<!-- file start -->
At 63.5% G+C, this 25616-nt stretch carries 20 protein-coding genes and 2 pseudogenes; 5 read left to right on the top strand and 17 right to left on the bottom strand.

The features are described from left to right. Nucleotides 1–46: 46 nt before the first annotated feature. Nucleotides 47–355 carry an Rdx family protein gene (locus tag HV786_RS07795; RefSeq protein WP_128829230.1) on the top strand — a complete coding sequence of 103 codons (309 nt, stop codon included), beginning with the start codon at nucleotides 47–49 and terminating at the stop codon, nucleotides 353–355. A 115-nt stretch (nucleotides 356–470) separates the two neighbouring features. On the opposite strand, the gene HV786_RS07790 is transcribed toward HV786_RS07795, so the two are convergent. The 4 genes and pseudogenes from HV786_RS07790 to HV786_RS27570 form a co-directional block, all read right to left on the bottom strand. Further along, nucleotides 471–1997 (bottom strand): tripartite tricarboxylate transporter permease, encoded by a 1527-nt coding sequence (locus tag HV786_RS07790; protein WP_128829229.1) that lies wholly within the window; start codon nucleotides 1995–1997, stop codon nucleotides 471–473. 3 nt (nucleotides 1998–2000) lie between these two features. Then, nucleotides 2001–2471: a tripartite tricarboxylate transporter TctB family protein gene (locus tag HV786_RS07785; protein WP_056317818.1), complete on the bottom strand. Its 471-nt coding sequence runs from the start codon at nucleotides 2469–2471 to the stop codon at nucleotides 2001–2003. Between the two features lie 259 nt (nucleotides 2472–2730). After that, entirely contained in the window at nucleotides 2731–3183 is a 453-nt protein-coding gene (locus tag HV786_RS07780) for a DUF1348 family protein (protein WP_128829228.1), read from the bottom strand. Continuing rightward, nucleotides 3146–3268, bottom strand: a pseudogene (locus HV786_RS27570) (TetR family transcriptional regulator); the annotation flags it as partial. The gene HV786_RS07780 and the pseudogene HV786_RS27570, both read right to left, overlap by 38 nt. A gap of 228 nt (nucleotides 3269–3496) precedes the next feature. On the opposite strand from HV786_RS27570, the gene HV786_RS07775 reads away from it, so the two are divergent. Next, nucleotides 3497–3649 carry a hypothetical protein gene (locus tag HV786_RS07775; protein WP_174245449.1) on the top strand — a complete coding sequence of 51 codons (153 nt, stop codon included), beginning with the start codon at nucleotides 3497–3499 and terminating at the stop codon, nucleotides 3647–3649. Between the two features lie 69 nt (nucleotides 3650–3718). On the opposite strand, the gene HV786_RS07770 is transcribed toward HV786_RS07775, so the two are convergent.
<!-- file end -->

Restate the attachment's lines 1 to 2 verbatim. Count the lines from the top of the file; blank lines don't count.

At 63.5% G+C, this 25616-nt stretch carries 20 protein-coding genes and 2 pseudogenes; 5 read left to right on the top strand and 17 right to left on the bottom strand.

The features are described from left to right. Nucleotides 1–46: 46 nt before the first annotated feature. Nucleotides 47–355 carry an Rdx family protein gene (locus tag HV786_RS07795; RefSeq protein WP_128829230.1) on the top strand — a complete coding sequence of 103 codons (309 nt, stop codon included), beginning with the start codon at nucleotides 47–49 and terminating at the stop codon, nucleotides 353–355. A 115-nt stretch (nucleotides 356–470) separates the two neighbouring features. On the opposite strand, the gene HV786_RS07790 is transcribed toward HV786_RS07795, so the two are convergent. The 4 genes and pseudogenes from HV786_RS07790 to HV786_RS27570 form a co-directional block, all read right to left on the bottom strand. Further along, nucleotides 471–1997 (bottom strand): tripartite tricarboxylate transporter permease, encoded by a 1527-nt coding sequence (locus tag HV786_RS07790; protein WP_128829229.1) that lies wholly within the window; start codon nucleotides 1995–1997, stop codon nucleotides 471–473. 3 nt (nucleotides 1998–2000) lie between these two features. Then, nucleotides 2001–2471: a tripartite tricarboxylate transporter TctB family protein gene (locus tag HV786_RS07785; protein WP_056317818.1), complete on the bottom strand. Its 471-nt coding sequence runs from the start codon at nucleotides 2469–2471 to the stop codon at nucleotides 2001–2003. Between the two features lie 259 nt (nucleotides 2472–2730). After that, entirely contained in the window at nucleotides 2731–3183 is a 453-nt protein-coding gene (locus tag HV786_RS07780) for a DUF1348 family protein (protein WP_128829228.1), read from the bottom strand. Continuing rightward, nucleotides 3146–3268, bottom strand: a pseudogene (locus HV786_RS27570) (TetR family transcriptional regulator); the annotation flags it as partial. The gene HV786_RS07780 and the pseudogene HV786_RS27570, both read right to left, overlap by 38 nt. A gap of 228 nt (nucleotides 3269–3496) precedes the next feature. On the opposite strand from HV786_RS27570, the gene HV786_RS07775 reads away from it, so the two are divergent. Next, nucleotides 3497–3649 carry a hypothetical protein gene (locus tag HV786_RS07775; protein WP_174245449.1) on the top strand — a complete coding sequence of 51 codons (153 nt, stop codon included), beginning with the start codon at nucleotides 3497–3499 and terminating at the stop codon, nucleotides 3647–3649. Between the two features lie 69 nt (nucleotides 3650–3718). On the opposite strand, the gene HV786_RS07770 is transcribed toward HV786_RS07775, so the two are convergent.